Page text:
So, what do we know about Sky Pan. Well, they appear to be a big time commercial drone operation. They’ve been around for 27 plus years with experience in aerial photography and videography. Essentially, this is a company that has been doing aerial photography and videography by manned helicopter and manned flight for a long time. In 2008 or so, it appears they integrated an unmanned helicopter of their own design and build into their fleet of aerial vehicles and they started flying that helicopter to capture aerial photography and videography for customers and they did it outside of the FAA regulations. So they boast a lot of experience, they’ve been around for a long time and as you’re going to see that there’s a big history here between FAA and the owners at Sky Pan International.
One of the things that we’ll talk about is that the FAA did a long investigation here including Subpoenas to both Sky Pan and its customers in order to get the information to support the fact that these flights occurred, that they were in unmanned vehicles, that they were at certain altitudes, etc. and that they were commercial. So we’re going to talk a little bit about the enforcement aspect and the investigation aspect and what the FAA will do when it receives notice of the violation.
The main thing that we also want to emphasize here is that a lot of the citations, the violations that are included in the FAAs letter involve flights that are clearly marketed on Sky Pan’s website. So while a website video or You Tube video in and of itself will not create enough evidence for a violation, it certainly can support a violation and we’re seeing here that Sky Pan’s marketing was all over the web. They were really pushing heavily on the concept that they were flying this unmanned aerial helicopter to get amazing flights and these are flights that cost tens of thousands of dollars or hundreds of thousands of dollars and they were really pushing hard on the information they were putting on line and of course, when you do that, you just push yourself more in the spotlight.
Let’s take a look at the Sky Pan International FAA enforcement division letter that was sent to the president of Sky Pan International on October 6, 2015. When the Department of Transportation completes its investigation to the point where it believes that in fact there has been a violation, it has several enforcement options, one of which is to send what is called a civil penalty letter and this civil penalty letter puts the company on notice that there has been a violation. You can see here that based on the facts and circumstances FAA believes that Sky Pan is engaged in the following flights and they list them out: March 21, 2012, one flight for a project at the 35 W 15th Street address. The reason that they have these addresses is because as well see, the subpoenas that they issued to the customers of Sky Pan when Sky Pan tried to avoid subpoenas sent to them. There is a lesson to be learned here and that is that when you’re outside the regulations, you put your customers at risk and those customers could end up getting subpoenas and end up having to hire their own lawyers to address the FAA inquires.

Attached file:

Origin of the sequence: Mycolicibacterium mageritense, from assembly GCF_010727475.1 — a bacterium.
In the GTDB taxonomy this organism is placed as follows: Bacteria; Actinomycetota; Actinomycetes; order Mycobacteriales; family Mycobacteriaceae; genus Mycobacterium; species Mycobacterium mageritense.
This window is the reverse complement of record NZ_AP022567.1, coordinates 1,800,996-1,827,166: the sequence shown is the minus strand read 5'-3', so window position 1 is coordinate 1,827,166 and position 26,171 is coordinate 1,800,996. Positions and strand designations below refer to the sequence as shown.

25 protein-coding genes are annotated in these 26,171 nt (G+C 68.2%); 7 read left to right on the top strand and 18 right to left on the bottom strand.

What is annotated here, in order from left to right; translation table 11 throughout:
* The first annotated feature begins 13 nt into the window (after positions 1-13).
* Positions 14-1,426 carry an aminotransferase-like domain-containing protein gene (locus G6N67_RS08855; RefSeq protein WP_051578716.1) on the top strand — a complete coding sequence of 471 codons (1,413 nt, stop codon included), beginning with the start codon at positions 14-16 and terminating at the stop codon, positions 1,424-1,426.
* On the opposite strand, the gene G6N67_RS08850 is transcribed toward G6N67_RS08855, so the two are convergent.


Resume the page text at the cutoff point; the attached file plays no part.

What we have here are some of the substantive notations in the letter. Sky Pan operated on those flights listed above without receiving an air traffic control clearance from the APC facility and one of the things you have to do before you fly is you have to get clearance from the tower. They did not do that and they were in downtown New York in very highly congested air traffic and they were flying as you’ll see at altitudes that were up into potential air traffic as well as helicopter traffic.
Sky Pan operated the aircraft and it was not equipped with a two-way radio. Now this is interesting because normally when you get your Section 333 exemption, the FAA exempts you from that requirement. Since they did not have their 333 exemption at this point, then the FAA’s position is they were required to comply with all of the Federal Aviation regulations that applied including those that would normally be exempted by the FAA for drone operations and again in 6 we see the same thing. No transponder with altitude reporting equipment. That’s one that the FAA would exempt you from having to comply with if you went through their process.
Note that the aircraft had not been registered with the FAA as a requirement of all Section 333 owners to get an N number to register their aircraft with the FAA so if something bad happens, they can trace that drone back to its owner. You can see here that they did not have an air worthiness certificate for their helicopter and that is another item that the FAA will give you an exemption from showing an equivalent level of safety for a drone, if you apply for a Section 333 exemption and of course, they did not get their COA, their certificate of authorization for their flights, and the FAA finds that they operated in a careless or reckless manner as a result and you’re going to see all of these CFRs here are individual violations. The FAA relies on 49 USC § 46301(A)(5) for a maximum fine of $11,000 per each violation and in this instance they’re recommending a fine of $1.9 M against Sky Pan and it’s signed by the attorney for the enforcement division of the northeast team of the FAA. This is the type of thing that you’re going to be seeing if you operate outside the 333 Ancoa process.
That will do it for this edition of the Anatomy of an FAA Enforcement Action taking a look at the Sky Pan $1.9M fine and next time we’ll take a look at the subpoenas that were issues previously and take a deeper look into the history of this case so we can better understand why the FAA went after Sky Pan and you’ll be able to learn lessons about how to govern your 333 operation of this case study.
Until next time, we’ll see you flying and we’ll see you flying save. Have a good one everybody.